I'm not sure why it doesn't dawn upon the husband that these precious hours before his wife returns could be used to do his own thing. Packrat used to love the fact that on certain days, he'd come home from work earlier than I did and those were his most gleeful days because he could veg out in front of the tv and watch stuff I scoff or barf at or he could go online and WoW without his wife threatening to throw out his laptop or pull the plug or something drastic like that, just to get his attention.

So my conclusion is we aren't the rule, rather, we are the exception to the rule in the way we think. The rest of Singapore doesn't think like my friends and I, because if they did, signs banning fathers from nursing rooms, family or non-spousal support from delivery suites and antiquated gender expectations wouldn't exist so predominantly.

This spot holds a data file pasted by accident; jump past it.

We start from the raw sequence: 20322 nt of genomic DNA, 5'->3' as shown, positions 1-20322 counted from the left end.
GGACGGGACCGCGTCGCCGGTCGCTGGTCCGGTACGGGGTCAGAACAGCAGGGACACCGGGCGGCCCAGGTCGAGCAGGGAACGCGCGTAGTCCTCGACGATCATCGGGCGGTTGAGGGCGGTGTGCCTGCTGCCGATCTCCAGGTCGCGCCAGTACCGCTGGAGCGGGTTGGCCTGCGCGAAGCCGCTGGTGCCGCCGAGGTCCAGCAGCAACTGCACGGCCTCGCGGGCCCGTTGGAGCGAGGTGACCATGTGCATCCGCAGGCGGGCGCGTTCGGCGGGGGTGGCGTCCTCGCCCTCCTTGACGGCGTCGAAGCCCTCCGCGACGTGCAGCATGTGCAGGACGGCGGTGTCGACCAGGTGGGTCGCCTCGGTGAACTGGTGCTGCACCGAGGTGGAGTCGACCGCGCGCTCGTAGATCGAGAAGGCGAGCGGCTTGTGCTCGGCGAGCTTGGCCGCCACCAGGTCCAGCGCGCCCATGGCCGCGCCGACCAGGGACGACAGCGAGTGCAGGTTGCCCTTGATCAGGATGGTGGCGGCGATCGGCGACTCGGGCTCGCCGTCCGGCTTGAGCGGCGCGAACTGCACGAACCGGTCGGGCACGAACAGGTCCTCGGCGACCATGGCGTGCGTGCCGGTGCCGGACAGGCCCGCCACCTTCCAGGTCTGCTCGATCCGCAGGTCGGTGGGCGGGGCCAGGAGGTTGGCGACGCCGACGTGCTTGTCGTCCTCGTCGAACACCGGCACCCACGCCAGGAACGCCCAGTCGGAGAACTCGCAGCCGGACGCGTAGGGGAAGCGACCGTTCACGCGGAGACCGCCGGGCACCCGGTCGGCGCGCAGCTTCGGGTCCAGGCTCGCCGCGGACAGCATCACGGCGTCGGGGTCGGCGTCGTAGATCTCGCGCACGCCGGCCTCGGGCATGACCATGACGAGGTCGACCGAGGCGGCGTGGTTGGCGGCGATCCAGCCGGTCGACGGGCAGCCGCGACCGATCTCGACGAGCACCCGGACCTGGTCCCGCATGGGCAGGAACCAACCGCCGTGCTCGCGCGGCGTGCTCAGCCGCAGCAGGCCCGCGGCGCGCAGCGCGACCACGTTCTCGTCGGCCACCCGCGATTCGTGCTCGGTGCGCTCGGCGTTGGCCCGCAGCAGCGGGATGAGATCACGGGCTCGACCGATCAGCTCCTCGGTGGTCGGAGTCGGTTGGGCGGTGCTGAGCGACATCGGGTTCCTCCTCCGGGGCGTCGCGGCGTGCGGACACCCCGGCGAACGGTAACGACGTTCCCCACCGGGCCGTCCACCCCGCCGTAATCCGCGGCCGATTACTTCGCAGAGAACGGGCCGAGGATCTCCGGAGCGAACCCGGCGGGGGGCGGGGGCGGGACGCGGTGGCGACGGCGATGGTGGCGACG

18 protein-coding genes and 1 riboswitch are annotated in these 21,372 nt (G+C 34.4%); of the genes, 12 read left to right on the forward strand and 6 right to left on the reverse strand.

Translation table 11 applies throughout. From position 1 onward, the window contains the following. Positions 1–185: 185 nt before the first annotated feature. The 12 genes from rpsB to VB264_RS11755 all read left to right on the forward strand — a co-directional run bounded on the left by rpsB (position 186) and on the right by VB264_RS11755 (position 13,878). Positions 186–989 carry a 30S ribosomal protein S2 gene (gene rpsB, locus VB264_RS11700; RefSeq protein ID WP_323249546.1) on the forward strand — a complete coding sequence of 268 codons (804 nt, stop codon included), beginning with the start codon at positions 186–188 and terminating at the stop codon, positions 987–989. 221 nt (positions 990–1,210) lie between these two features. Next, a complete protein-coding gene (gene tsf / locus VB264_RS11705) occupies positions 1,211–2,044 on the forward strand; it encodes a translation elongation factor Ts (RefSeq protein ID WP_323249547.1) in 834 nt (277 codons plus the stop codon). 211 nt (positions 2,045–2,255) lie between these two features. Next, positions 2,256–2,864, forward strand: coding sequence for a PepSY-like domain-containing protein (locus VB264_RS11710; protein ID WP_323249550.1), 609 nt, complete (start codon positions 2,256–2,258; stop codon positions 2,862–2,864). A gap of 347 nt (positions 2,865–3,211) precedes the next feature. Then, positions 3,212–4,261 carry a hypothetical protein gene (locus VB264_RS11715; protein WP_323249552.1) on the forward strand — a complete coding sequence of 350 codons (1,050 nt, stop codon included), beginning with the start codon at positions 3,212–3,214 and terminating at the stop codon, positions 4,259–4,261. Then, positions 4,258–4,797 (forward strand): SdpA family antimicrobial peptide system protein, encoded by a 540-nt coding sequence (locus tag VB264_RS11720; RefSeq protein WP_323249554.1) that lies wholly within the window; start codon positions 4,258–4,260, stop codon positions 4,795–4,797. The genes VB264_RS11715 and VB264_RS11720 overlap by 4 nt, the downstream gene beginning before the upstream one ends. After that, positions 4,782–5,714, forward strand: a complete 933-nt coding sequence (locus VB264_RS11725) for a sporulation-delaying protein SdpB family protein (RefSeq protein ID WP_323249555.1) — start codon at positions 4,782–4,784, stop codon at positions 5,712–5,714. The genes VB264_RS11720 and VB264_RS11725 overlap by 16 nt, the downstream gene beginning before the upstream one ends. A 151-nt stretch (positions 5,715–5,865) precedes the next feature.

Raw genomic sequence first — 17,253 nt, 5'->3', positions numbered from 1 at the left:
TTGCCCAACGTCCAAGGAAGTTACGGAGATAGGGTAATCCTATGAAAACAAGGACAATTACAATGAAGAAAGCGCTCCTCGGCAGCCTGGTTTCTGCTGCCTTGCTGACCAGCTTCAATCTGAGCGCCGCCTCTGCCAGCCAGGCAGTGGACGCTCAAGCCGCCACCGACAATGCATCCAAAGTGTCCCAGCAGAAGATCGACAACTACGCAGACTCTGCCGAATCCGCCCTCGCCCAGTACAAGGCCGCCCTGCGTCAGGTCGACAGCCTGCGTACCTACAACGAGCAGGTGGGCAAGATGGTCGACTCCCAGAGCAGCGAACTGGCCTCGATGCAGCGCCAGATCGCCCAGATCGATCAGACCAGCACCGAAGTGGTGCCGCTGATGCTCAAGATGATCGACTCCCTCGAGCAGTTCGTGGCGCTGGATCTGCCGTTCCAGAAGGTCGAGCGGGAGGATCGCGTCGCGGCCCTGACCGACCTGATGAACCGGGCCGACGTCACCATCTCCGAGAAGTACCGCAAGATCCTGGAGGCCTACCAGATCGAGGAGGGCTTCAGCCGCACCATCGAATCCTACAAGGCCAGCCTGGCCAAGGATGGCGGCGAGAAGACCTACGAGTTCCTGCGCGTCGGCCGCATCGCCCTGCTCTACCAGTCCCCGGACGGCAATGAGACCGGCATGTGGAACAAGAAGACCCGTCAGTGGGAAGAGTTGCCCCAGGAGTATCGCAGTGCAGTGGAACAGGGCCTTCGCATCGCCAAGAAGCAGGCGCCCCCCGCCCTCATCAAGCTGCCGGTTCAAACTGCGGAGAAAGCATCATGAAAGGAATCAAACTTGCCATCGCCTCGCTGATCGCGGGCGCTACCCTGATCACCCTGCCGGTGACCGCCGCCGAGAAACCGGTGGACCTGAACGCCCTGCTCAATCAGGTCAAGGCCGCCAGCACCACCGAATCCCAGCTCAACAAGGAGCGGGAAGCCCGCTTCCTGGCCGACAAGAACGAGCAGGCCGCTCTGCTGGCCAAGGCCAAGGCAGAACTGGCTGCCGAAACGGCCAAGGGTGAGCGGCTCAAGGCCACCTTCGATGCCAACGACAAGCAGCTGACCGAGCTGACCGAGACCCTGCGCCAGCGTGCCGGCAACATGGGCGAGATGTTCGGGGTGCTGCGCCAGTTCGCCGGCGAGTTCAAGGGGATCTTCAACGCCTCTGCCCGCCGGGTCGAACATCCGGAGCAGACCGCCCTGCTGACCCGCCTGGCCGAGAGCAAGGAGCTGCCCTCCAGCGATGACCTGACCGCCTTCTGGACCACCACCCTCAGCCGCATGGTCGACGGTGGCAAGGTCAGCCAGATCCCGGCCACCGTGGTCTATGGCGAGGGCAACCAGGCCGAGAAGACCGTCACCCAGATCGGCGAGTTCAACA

In some ways, I'm shocked but I think deep down inside, I always knew that these mindsets existed and that was why both Packrat and I yearned to live in some other first world nation.

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Ondine tossed this thought in at 17:16

5 thoughts...

5 thoughts...

At 12:52 am Blogger Sheri said...

This reminds me of the time when my poor baby was hungry (and wailing) and I was waiting outside a nursing room at Vivocity for like, 10-15 mins... until my babe's wailing became loud enough to be heard thru the nursing room's door. And so quite promptly, out came TWO YOUNG MEN (!!) and they just casually walked over to the gents right after that. I could've just bitten their heads off if not for my shock in finding two MEN coming out from a nursing room. Don't know what the heck they were doing inside... but